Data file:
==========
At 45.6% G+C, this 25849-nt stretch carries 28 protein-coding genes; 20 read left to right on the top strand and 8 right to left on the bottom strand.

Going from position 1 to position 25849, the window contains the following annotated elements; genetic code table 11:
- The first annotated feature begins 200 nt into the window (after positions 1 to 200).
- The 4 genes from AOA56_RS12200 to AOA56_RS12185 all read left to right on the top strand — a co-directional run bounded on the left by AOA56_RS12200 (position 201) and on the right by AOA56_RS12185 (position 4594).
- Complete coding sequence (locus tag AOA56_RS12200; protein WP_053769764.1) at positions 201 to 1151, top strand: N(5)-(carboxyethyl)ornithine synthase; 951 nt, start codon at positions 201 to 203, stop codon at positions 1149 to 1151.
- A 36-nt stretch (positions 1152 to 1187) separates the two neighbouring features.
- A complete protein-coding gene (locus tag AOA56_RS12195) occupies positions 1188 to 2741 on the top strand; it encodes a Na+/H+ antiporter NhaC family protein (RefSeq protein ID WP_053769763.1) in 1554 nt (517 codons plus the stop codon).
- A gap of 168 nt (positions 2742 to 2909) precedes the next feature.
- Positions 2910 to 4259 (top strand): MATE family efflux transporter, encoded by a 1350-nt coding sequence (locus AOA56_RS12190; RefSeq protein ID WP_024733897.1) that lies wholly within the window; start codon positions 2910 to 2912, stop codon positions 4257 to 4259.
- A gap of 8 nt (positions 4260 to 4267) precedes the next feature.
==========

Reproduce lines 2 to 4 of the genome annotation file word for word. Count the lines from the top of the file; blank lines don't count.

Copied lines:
Going from position 1 to position 25849, the window contains the following annotated elements; genetic code table 11:
- The first annotated feature begins 200 nt into the window (after positions 1 to 200).
- The 4 genes from AOA56_RS12200 to AOA56_RS12185 all read left to right on the top strand — a co-directional run bounded on the left by AOA56_RS12200 (position 201) and on the right by AOA56_RS12185 (position 4594).